Working from the comfort of your own home sounds so appealing. Unfortunately, so many of the offers turn out to be scams, designed to take your hard-earned money.
But a growing number of legitimate companies are looking for home-based workers.
Has time for family and hobbies
Valerie Neal loves her horse. She also loves that she can spend more time with him because she no longer has to commute to a day job.
Neal sells industrial parts from an office that just happens to be in a bedroom of her home.
She is one of millions of Americans who now telecommute, and says she doesn't miss the workplace.
"Working at home is quieter," she said. "I am able to make my phone calls and really concentrate and not be interrupted."
Baking while caring for her kids
Stacey Carter is another successful work-at-home mom.
Friends, relatives and even her 4-year-old daughter told her she baked incredible bread. So she turned her hobby into a home-based baking business, called "Breads of Heaven."
Carter sells at church and craft fairs, and on Facebook, and her business gets bigger every week.
"I'm not sure what title I would have," she explained. "Dishwasher, baker, marketer, sales rep. Everything that needs to be done, I do it. I don't have any employees: its just me."
Major companies look for home-based workers
But you don't have to start from scratch, like Carter, because a growing number of major companies are building home-based sales forces.
Chris Cicchinelli is CEO of Pure Romance, which employs hundreds of women contractors nationwide, who work mostly from home. It's a sort of modern-day Tupperware.
"What it does is allow women to pick the times they want to work," Cicchinelli said. "If they want to work weekends, or week nights, and they have the ability to make a couple hundred of dollars a night, holding parties for their neighbors."
Watch for scams
Unfortunately, one recent report found that for every legitimate work-from-home job, there are more than 10 bogus ones, with no realistic way of earning the income they advertise.
So how can you avoid the many work-from-home scams?
The Attorneys General receive hundreds of complaints about home-based businesses.
The Attorney General says the red flags of a rip off include:
- Ads claiming "as seen on CNN " or "in USA Today." In most cases that company was not featured anywhere.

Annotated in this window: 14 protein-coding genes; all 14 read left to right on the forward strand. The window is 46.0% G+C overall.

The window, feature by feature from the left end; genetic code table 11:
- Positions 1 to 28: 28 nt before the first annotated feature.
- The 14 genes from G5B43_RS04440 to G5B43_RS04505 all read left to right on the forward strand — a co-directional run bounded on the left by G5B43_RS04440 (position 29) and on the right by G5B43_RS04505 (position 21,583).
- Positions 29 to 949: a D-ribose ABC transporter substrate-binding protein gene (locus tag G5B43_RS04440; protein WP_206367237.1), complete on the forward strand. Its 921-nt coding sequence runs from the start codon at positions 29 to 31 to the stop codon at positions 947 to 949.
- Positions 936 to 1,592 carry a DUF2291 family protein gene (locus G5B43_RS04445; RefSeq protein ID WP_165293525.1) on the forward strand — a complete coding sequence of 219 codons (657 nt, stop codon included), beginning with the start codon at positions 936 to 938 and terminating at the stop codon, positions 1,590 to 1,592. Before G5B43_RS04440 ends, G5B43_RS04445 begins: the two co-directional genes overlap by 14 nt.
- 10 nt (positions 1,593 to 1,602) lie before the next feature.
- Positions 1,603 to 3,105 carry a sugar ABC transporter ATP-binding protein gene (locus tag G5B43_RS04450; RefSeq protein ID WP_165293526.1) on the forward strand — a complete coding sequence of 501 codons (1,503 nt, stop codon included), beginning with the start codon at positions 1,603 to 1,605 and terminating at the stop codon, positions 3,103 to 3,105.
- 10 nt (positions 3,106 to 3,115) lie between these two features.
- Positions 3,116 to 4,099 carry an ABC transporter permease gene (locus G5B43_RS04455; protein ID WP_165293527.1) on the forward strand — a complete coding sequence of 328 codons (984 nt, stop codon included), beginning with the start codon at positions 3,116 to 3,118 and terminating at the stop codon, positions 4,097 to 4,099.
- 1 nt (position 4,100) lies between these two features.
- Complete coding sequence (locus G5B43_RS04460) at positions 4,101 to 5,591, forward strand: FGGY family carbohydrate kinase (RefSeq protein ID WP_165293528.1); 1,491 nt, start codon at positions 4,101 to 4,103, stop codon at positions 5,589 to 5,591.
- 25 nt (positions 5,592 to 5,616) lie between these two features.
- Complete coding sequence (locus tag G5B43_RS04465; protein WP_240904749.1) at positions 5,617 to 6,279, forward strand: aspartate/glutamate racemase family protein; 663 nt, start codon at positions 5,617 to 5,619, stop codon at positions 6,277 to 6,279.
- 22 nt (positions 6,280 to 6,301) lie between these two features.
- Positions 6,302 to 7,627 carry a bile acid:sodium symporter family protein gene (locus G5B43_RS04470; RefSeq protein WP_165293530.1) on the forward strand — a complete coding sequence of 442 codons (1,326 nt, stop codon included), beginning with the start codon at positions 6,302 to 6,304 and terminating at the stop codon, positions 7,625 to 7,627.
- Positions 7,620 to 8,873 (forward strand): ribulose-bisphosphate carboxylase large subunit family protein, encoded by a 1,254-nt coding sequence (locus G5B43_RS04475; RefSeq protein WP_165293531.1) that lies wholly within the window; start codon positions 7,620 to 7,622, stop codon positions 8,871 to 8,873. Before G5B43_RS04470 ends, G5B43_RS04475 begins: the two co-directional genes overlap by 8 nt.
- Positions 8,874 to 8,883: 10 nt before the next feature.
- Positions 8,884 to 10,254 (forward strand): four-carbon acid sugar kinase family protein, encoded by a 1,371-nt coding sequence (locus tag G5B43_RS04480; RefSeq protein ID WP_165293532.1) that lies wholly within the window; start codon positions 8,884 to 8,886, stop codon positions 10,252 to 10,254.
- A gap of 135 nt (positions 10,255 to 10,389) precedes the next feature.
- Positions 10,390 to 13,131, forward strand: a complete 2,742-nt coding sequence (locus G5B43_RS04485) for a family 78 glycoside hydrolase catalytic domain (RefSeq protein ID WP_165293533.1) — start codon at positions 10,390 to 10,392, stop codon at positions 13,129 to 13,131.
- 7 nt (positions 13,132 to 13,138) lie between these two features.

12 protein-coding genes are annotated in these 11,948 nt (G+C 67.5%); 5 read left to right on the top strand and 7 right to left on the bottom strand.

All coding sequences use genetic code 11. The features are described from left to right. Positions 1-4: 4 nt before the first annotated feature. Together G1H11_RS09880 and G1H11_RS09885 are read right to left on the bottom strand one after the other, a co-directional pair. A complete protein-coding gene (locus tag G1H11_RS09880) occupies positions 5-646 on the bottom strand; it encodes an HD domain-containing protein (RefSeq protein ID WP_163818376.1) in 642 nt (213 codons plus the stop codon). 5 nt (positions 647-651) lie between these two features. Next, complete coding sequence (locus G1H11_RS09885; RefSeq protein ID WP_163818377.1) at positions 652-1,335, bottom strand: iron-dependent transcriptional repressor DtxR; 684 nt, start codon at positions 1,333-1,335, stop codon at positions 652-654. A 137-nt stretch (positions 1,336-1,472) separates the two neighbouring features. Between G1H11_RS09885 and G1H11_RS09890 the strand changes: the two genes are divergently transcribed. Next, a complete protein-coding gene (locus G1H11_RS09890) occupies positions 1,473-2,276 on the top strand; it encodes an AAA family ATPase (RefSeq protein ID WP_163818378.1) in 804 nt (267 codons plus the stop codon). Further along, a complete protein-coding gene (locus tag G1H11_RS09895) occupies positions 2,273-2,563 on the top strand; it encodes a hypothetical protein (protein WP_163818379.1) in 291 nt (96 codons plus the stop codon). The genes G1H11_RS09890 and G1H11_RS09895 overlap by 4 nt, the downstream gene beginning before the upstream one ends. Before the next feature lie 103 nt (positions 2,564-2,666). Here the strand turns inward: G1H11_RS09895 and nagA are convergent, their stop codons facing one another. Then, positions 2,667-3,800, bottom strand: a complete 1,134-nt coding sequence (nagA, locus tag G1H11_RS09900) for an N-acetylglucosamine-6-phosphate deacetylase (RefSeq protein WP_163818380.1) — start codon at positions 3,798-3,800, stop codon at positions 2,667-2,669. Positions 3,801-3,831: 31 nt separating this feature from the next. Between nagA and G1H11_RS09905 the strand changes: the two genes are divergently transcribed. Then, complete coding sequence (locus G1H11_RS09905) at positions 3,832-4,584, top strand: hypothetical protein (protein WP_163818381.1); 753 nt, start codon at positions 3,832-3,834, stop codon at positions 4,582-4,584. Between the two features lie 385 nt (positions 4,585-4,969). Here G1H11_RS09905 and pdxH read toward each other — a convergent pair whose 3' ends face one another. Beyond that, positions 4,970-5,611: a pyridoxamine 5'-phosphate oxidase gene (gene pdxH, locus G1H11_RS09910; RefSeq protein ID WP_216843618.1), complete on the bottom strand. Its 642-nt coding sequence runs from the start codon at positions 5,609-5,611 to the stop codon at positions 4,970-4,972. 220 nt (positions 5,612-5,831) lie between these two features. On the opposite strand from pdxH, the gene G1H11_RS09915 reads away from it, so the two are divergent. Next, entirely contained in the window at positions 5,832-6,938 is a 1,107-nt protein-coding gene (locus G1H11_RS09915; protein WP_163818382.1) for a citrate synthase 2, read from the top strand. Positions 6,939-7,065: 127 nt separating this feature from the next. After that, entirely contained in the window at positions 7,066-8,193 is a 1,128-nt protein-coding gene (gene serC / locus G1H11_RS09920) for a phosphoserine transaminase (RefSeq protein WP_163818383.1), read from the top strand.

- Jobs involving cashing checks, or depositing money into your bank account. It could be money laundering.
- Jobs that claim you can make money posting ads on Google.
- Testimonials of anyone holding up a big check and bragging how much money they just made last month.
- Jobs that want your credit card or $79 or $100 cash up front for "training."
"Many times they require you to give them money for training, books, etc. and then there's no payoff at the end of it," Attorney General Mike Dewine said.
Some legitimate opportunities will charge a small application fee, but if you are paying for "materials," chances are that's how they make their money, selling it to thousands of people, who then never make money themselves.
Make sure you have the time and energy
Once you avoid the rip-offs, make sure you are ready to commit.
"You still have to put the time in, you have to make the phone calls," Cicchinelli cautioned. No work-at-home job is automatic, despite what some ads claim.
Then, he says, set up an office just for that job, and keep kids and pets away.
Many home-based workers, like Valerie Neal and Stacey Carter, hope they never have to go back to the morning commute.
That way you have time for the things you enjoy doing, and you don't waste your money.
Legit work-from-home jobs
Companies with legitimate work-from-home opportunities include:
Sykes Home: A division of Alpine Access. Call center jobs for major companies
Arise Virtual Solutions: Call center jobs
Elance: Freelance web and writing jobs
Pure Romance: Home-based marketing of “romantic” items
Working Solutions: Call center jobs
More ideas and opportunities
WAHM: Work at Home Mom.com
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